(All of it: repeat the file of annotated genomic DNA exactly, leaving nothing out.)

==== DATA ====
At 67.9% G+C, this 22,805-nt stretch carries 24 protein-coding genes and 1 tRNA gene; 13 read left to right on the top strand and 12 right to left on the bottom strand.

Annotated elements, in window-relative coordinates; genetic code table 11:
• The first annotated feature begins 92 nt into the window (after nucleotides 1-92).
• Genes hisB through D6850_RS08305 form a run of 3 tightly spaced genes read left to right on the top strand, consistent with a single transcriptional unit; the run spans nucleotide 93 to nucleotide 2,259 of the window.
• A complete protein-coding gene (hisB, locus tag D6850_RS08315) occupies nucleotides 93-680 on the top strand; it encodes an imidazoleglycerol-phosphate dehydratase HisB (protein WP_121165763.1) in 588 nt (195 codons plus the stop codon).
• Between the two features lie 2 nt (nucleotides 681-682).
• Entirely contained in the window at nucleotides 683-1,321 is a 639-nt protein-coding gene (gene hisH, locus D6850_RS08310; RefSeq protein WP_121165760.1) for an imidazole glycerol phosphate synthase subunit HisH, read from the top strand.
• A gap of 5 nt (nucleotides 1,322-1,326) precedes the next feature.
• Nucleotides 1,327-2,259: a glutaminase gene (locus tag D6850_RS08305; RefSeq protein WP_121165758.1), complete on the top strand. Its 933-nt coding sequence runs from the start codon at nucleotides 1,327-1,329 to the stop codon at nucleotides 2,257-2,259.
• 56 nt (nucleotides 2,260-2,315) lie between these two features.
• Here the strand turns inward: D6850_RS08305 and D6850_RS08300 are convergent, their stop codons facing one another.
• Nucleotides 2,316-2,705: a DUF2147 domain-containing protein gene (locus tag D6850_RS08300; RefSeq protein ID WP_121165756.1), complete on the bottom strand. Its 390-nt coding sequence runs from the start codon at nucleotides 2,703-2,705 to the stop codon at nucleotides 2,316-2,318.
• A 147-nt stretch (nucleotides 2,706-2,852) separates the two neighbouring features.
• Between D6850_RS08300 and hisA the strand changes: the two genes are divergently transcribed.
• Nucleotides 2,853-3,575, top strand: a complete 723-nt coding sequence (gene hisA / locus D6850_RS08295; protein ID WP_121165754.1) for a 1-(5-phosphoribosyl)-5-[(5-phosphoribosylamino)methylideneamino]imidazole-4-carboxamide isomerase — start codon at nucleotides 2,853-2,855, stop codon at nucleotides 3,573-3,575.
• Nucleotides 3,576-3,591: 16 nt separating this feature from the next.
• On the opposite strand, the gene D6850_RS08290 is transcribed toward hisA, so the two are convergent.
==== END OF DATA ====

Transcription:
At 67.9% G+C, this 22,805-nt stretch carries 24 protein-coding genes and 1 tRNA gene; 13 read left to right on the top strand and 12 right to left on the bottom strand.

Annotated elements, in window-relative coordinates; genetic code table 11:
• The first annotated feature begins 92 nt into the window (after nucleotides 1-92).
• Genes hisB through D6850_RS08305 form a run of 3 tightly spaced genes read left to right on the top strand, consistent with a single transcriptional unit; the run spans nucleotide 93 to nucleotide 2,259 of the window.
• A complete protein-coding gene (hisB, locus tag D6850_RS08315) occupies nucleotides 93-680 on the top strand; it encodes an imidazoleglycerol-phosphate dehydratase HisB (protein WP_121165763.1) in 588 nt (195 codons plus the stop codon).
• Between the two features lie 2 nt (nucleotides 681-682).
• Entirely contained in the window at nucleotides 683-1,321 is a 639-nt protein-coding gene (gene hisH, locus D6850_RS08310; RefSeq protein WP_121165760.1) for an imidazole glycerol phosphate synthase subunit HisH, read from the top strand.
• A gap of 5 nt (nucleotides 1,322-1,326) precedes the next feature.
• Nucleotides 1,327-2,259: a glutaminase gene (locus tag D6850_RS08305; RefSeq protein WP_121165758.1), complete on the top strand. Its 933-nt coding sequence runs from the start codon at nucleotides 1,327-1,329 to the stop codon at nucleotides 2,257-2,259.
• 56 nt (nucleotides 2,260-2,315) lie between these two features.
• Here the strand turns inward: D6850_RS08305 and D6850_RS08300 are convergent, their stop codons facing one another.
• Nucleotides 2,316-2,705: a DUF2147 domain-containing protein gene (locus tag D6850_RS08300; RefSeq protein ID WP_121165756.1), complete on the bottom strand. Its 390-nt coding sequence runs from the start codon at nucleotides 2,703-2,705 to the stop codon at nucleotides 2,316-2,318.
• A 147-nt stretch (nucleotides 2,706-2,852) separates the two neighbouring features.
• Between D6850_RS08300 and hisA the strand changes: the two genes are divergently transcribed.
• Nucleotides 2,853-3,575, top strand: a complete 723-nt coding sequence (gene hisA / locus D6850_RS08295; protein ID WP_121165754.1) for a 1-(5-phosphoribosyl)-5-[(5-phosphoribosylamino)methylideneamino]imidazole-4-carboxamide isomerase — start codon at nucleotides 2,853-2,855, stop codon at nucleotides 3,573-3,575.
• Nucleotides 3,576-3,591: 16 nt separating this feature from the next.
• On the opposite strand, the gene D6850_RS08290 is transcribed toward hisA, so the two are convergent.